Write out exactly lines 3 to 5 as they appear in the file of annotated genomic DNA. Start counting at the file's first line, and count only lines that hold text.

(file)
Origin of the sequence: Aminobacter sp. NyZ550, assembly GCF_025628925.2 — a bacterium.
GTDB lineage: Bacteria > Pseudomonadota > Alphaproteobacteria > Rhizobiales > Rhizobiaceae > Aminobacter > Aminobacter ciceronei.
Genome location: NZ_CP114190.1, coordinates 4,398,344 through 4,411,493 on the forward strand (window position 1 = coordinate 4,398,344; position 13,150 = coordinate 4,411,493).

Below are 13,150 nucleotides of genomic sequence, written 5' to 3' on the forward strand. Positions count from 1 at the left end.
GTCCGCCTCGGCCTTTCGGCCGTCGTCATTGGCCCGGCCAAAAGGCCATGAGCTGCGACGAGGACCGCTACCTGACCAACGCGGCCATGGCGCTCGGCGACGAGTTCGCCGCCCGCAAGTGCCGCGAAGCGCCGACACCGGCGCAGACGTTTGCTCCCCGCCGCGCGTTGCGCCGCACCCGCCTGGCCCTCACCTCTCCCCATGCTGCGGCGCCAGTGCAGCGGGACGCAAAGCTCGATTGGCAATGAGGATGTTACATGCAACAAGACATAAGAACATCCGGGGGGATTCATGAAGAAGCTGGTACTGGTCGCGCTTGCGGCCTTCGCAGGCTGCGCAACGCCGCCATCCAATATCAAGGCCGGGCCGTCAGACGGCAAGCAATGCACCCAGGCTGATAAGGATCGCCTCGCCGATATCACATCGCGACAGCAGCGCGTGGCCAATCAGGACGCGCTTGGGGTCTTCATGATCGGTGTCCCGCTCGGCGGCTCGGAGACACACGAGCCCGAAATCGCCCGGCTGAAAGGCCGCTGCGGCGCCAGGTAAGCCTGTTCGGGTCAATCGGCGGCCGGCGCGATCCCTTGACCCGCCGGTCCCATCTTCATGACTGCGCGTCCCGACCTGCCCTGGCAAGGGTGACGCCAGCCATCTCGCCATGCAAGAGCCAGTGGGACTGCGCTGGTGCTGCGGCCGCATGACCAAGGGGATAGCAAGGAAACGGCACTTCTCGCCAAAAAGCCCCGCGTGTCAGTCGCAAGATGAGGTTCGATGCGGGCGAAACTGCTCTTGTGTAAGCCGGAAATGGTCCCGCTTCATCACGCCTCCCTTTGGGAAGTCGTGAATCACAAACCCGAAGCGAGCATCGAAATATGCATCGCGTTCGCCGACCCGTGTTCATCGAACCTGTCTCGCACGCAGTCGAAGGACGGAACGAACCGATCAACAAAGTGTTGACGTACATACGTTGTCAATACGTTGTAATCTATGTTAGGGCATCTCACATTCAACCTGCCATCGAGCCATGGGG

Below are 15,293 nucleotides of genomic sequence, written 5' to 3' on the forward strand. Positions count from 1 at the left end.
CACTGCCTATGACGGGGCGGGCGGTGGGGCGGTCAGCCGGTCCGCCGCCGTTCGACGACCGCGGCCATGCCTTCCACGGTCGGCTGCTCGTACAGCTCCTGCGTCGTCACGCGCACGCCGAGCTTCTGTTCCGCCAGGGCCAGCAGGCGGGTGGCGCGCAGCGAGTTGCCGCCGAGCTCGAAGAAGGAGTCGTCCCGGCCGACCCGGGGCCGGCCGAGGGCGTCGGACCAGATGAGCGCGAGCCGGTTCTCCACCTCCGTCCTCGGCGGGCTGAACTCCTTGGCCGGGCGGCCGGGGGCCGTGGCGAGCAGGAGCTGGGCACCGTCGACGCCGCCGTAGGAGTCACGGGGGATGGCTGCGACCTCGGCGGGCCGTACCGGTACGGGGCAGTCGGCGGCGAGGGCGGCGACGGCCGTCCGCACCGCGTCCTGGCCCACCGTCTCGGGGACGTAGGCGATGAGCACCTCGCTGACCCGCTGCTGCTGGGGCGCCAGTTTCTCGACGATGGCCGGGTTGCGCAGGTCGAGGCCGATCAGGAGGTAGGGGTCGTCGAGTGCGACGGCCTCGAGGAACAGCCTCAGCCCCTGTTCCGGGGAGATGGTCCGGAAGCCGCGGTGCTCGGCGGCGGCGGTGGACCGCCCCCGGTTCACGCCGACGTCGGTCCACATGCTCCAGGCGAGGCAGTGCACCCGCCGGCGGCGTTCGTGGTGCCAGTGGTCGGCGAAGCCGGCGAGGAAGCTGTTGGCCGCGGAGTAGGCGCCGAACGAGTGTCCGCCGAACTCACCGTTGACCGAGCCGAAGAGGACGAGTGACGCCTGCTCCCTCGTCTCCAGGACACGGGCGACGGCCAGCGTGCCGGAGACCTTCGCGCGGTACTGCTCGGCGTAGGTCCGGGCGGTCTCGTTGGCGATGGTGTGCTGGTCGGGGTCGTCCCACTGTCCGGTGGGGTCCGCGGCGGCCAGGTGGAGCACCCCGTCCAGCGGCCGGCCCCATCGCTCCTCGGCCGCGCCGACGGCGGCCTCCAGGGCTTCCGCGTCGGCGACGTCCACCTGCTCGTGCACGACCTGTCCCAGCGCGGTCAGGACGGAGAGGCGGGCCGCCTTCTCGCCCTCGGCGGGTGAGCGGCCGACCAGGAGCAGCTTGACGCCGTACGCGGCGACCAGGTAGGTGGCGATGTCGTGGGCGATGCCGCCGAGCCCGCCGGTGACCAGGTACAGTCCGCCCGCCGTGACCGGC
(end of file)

Genome location: NZ_CP114190.1, coordinates 4,398,344 through 4,411,493 on the forward strand (window position 1 = coordinate 4,398,344; position 13,150 = coordinate 4,411,493).

Below are 13,150 nucleotides of genomic sequence, written 5' to 3' on the forward strand. Positions count from 1 at the left end.
GTCCGCCTCGGCCTTTCGGCCGTCGTCATTGGCCCGGCCAAAAGGCCATGAGCTGCGACGAGGACCGCTACCTGACCAACGCGGCCATGGCGCTCGGCGACGAGTTCGCCGCCCGCAAGTGCCGCGAAGCGCCGACACCGGCGCAGACGTTTGCTCCCCGCCGCGCGTTGCGCCGCACCCGCCTGGCCCTCACCTCTCCCCATGCTGCGGCGCCAGTGCAGCGGGACGCAAAGCTCGATTGGCAATGAGGATGTTACATGCAACAAGACATAAGAACATCCGGGGGGATTCATGAAGAAGCTGGTACTGGTCGCGCTTGCGGCCTTCGCAGGCTGCGCAACGCCGCCATCCAATATCAAGGCCGGGCCGTCAGACGGCAAGCAATGCACCCAGGCTGATAAGGATCGCCTCGCCGATATCACATCGCGACAGCAGCGCGTGGCCAATCAGGACGCGCTTGGGGTCTTCATGATCGGTGTCCCGCTCGGCGGCTCGGAGACACACGAGCCCGAAATCGCCCGGCTGAAAGGCCGCTGCGGCGCCAGGTAAGCCTGTTCGGGTCAATCGGCGGCCGGCGCGATCCCTTGACCCGCCGGTCCCATCTTCATGACTGCGCGTCCCGACCTGCCCTGGCAAGGGTGACGCCAGCCATCTCGCCATGCAAGAGCCAGTGGGACTGCGCTGGTGCTGCGGCCGCATGACCAAGGGGATAGCAAGGAAACGGCACTTCTCGCCAAAAAGCCCCGCGTGTCAGTCGCAAGATGAGGTTCGATGCGGGCGAAACTGCTCTTGTGTAAGCCGGAAATGGTCCCGCTTCATCACGCCTCCCTTTGGGAAGTCGTGAATCACAAACCCGAAGCGAGCATCGAAATATGCATCGCGTTCGCCGACCCGTGTTCATCGAACCTGTCTCGCACGCAGTCGAAGGACGGAACGAACCGATCAACAAAGTGTTGACGTACATACGTTGTCAATACGTTGTAATCTATGTTAGGGCATCTCACATTCAACCTGCCATCGAGCCATGGGG